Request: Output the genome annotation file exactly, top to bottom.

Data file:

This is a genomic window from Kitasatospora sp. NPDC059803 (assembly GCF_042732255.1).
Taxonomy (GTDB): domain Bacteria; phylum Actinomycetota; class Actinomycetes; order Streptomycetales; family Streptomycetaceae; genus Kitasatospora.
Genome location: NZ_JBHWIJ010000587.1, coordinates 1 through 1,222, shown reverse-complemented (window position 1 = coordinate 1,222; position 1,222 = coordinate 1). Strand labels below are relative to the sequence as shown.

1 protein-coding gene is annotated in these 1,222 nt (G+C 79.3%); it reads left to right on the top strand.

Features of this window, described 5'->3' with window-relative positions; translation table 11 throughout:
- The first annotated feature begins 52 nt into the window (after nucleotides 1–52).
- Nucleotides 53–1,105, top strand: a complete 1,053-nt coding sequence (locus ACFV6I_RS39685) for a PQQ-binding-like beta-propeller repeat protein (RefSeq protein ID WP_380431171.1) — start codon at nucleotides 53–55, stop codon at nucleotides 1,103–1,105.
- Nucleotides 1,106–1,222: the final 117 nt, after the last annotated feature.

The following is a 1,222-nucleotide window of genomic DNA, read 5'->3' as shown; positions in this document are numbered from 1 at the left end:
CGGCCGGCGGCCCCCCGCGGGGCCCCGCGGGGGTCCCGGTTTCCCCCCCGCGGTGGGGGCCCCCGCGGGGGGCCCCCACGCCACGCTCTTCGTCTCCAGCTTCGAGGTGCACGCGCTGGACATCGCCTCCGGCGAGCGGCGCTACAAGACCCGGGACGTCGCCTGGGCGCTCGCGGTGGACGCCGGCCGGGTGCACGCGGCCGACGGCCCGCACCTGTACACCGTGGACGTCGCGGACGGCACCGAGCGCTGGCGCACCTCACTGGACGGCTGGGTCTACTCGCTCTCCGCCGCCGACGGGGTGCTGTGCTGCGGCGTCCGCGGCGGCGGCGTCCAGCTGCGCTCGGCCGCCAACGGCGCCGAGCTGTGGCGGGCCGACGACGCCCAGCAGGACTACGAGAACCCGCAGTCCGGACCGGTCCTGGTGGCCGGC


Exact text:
This is a genomic window from Kitasatospora sp. NPDC059803 (assembly GCF_042732255.1).
Taxonomy (GTDB): domain Bacteria; phylum Actinomycetota; class Actinomycetes; order Streptomycetales; family Streptomycetaceae; genus Kitasatospora.
Genome location: NZ_JBHWIJ010000587.1, coordinates 1 through 1,222, shown reverse-complemented (window position 1 = coordinate 1,222; position 1,222 = coordinate 1). Strand labels below are relative to the sequence as shown.

1 protein-coding gene is annotated in these 1,222 nt (G+C 79.3%); it reads left to right on the top strand.

Features of this window, described 5'->3' with window-relative positions; translation table 11 throughout:
- The first annotated feature begins 52 nt into the window (after nucleotides 1–52).
- Nucleotides 53–1,105, top strand: a complete 1,053-nt coding sequence (locus ACFV6I_RS39685) for a PQQ-binding-like beta-propeller repeat protein (RefSeq protein ID WP_380431171.1) — start codon at nucleotides 53–55, stop codon at nucleotides 1,103–1,105.
- Nucleotides 1,106–1,222: the final 117 nt, after the last annotated feature.

The following is a 1,222-nucleotide window of genomic DNA, read 5'->3' as shown; positions in this document are numbered from 1 at the left end:
CGGCCGGCGGCCCCCCGCGGGGCCCCGCGGGGGTCCCGGTTTCCCCCCCGCGGTGGGGGCCCCCGCGGGGGGCCCCCACGCCACGCTCTTCGTCTCCAGCTTCGAGGTGCACGCGCTGGACATCGCCTCCGGCGAGCGGCGCTACAAGACCCGGGACGTCGCCTGGGCGCTCGCGGTGGACGCCGGCCGGGTGCACGCGGCCGACGGCCCGCACCTGTACACCGTGGACGTCGCGGACGGCACCGAGCGCTGGCGCACCTCACTGGACGGCTGGGTCTACTCGCTCTCCGCCGCCGACGGGGTGCTGTGCTGCGGCGTCCGCGGCGGCGGCGTCCAGCTGCGCTCGGCCGCCAACGGCGCCGAGCTGTGGCGGGCCGACGACGCCCAGCAGGACTACGAGAACCCGCAGTCCGGACCGGTCCTGGTGGCCGGC